Meet the everyday heroes of the pandemic
A look at some of our Adobe Covid-19 Relief Volunteers.
At the heart of the COVID-19 pandemic’s deadly second wave, Adobe India volunteers have demonstrated an exceptional display of solidarity, courage, and resilience. With the health infrastructure falling short, it was up to the citizens to ensure they could do whatever it took to support their loved ones in dire need.
We interviewed some volunteers who went above and beyond their daily jobs to rise and meet the challenges posed by a deadly COVID-19 wave. Here is a snapshot of our interviews with Archana Naudiyal (Workforce Analyst, Consumer Customer Care), Uttam Dwivedi (Engineering Manager), Amrita Singh (Lead Software Engineer) and Kavitha Bhaskar (Engineering Program Manager).
Q. What inspired you to create the website All-India Covid Resources?
Amrita Singh – I was looking for oxygen and medical support for my parents who, towards the end of April, were suffering from a fever but turned out COVID negative. I was intimidated by the information flooding on social media, and thought to myself that if I, whose parents are not even suffering from COVID, is feeling so overwhelmed by all this information, what would someone who is going through this, be feeling like. Ideally the government should have started a portal where all information was available in one place, but when I could not find any, I decided to build it on my own. The site got amazing traction and was even featured in the national media as well.
Q. What made you start the volunteer group on the Noida Slack channel?
Uttam Dwivedi – I was alarmed by the chaos on the Noida slack channel in early May, where there were desperate pleas coming from employees who were trying to find either an oxygen cylinder, a bed, a concentrator, or even an ambulance for someone in their family. There were requests coming in every 2-3 minutes. I could see folks from Adobe coming forward to help, but that help was not channeled efficiently. Hence, I thought of bringing all the people and resources together in a way that employees don’t have to rummage through all previous threads and have people available who can actively monitor the channel and the database. I made a quick plan and posted it on the Slack channel, and within 24 hours, we had around 20 people working together and had consolidated resources in a single place.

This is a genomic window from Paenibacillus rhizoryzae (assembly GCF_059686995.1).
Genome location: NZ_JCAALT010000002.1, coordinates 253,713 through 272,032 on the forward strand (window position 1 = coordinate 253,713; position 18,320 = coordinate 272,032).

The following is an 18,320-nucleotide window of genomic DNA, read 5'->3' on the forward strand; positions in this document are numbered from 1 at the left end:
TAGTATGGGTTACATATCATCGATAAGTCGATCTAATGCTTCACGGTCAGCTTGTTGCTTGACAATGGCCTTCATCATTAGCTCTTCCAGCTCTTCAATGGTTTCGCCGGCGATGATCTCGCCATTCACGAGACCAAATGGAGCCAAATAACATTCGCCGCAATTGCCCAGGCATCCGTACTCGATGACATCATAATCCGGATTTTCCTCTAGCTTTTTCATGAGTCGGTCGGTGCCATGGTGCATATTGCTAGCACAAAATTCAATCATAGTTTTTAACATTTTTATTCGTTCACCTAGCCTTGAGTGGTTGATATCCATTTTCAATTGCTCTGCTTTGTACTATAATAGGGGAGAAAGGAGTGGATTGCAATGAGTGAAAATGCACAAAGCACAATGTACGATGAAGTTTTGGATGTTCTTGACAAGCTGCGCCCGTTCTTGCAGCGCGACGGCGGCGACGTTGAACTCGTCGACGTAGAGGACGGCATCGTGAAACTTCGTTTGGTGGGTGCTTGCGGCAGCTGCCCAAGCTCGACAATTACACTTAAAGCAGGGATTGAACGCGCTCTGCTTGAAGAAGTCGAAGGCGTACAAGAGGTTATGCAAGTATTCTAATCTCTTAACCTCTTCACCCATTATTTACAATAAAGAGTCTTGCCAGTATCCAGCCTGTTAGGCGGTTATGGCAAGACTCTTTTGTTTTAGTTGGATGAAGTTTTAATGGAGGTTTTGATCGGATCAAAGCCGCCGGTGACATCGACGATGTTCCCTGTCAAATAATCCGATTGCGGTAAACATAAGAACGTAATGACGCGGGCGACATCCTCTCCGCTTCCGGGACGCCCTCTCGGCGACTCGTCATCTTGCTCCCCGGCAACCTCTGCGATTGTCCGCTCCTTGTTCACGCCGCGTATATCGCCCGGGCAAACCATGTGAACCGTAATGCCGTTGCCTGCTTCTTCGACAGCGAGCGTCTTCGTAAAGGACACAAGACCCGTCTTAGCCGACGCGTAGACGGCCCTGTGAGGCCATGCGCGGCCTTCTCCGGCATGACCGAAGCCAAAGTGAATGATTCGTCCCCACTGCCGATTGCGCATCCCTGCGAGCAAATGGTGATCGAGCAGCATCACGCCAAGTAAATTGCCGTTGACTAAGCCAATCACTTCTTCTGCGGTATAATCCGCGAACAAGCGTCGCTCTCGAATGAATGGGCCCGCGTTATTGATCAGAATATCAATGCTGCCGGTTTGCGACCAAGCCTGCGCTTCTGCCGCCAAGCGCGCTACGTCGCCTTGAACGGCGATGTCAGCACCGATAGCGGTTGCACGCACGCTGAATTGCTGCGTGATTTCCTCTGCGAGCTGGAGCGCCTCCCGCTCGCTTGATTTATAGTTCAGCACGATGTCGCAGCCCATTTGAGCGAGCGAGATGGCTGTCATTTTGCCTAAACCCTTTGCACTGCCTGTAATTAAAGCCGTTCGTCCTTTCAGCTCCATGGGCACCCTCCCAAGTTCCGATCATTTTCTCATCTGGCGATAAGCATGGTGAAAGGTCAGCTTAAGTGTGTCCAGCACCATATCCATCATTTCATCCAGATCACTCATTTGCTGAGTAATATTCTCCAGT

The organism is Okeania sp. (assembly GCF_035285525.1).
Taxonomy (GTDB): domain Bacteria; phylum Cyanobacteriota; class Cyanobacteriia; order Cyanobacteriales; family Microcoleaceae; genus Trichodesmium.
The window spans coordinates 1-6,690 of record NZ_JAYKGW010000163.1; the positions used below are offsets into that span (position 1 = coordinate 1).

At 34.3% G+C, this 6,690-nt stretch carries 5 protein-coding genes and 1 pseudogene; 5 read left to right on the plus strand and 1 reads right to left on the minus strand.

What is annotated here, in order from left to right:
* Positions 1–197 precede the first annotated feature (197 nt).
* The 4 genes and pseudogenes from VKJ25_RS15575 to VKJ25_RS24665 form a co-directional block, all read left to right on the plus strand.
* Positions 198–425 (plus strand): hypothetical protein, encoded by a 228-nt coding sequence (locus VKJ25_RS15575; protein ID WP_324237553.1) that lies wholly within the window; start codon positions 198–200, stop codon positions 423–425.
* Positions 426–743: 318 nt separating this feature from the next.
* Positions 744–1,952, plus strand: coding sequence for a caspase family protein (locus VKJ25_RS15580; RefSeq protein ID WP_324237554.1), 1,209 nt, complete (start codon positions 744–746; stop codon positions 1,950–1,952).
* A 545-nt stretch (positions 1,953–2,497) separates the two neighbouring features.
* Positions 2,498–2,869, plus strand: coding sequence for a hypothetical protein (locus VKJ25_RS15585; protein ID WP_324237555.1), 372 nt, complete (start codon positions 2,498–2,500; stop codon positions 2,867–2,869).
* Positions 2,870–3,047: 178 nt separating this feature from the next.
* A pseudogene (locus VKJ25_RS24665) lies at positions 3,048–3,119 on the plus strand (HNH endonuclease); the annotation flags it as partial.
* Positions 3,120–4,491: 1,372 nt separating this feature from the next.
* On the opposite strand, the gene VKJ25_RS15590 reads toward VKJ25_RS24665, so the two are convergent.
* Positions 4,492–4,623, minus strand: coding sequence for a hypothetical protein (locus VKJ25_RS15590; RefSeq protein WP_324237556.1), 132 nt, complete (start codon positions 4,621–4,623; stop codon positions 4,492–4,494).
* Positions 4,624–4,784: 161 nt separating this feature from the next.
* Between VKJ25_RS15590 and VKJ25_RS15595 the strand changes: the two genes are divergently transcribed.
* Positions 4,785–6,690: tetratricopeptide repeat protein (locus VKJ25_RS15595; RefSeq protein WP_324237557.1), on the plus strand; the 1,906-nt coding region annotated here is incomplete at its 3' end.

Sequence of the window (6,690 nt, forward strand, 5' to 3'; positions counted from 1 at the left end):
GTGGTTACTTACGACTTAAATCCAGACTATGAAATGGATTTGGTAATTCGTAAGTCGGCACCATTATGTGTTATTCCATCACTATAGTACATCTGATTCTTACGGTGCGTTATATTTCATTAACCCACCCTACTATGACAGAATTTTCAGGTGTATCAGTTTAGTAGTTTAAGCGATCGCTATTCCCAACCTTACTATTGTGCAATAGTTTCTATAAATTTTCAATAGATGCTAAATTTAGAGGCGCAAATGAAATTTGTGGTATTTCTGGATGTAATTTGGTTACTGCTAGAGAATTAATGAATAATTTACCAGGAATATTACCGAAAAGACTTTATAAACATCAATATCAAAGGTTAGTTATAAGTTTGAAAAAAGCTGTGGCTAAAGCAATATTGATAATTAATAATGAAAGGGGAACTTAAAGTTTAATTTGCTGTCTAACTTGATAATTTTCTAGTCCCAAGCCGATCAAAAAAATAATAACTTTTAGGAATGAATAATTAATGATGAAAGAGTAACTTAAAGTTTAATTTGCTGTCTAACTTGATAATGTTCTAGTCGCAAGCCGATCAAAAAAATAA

Q. How did the volunteer group come together on the Noida Slack channel and how do you currently look at incoming requests for help?
Archana Naudiyal – I was a part of the initial group of 4 volunteers on the Noida Slack channel, which slowly rose to 30 in 2 days and 100 within a week. As we asked for help, more employees came forward and wanted to help in any way they could. Today, we have leads assigned to each city, and as the spread within the country grew wider, even tier-2 cities witnessing a massive surge have been assigned leads. Now a roster is followed where the volunteers come at designated times and help folks on the Slack channel as well as verify any new information coming through.
Q. What does a typical volunteering shift for you look like?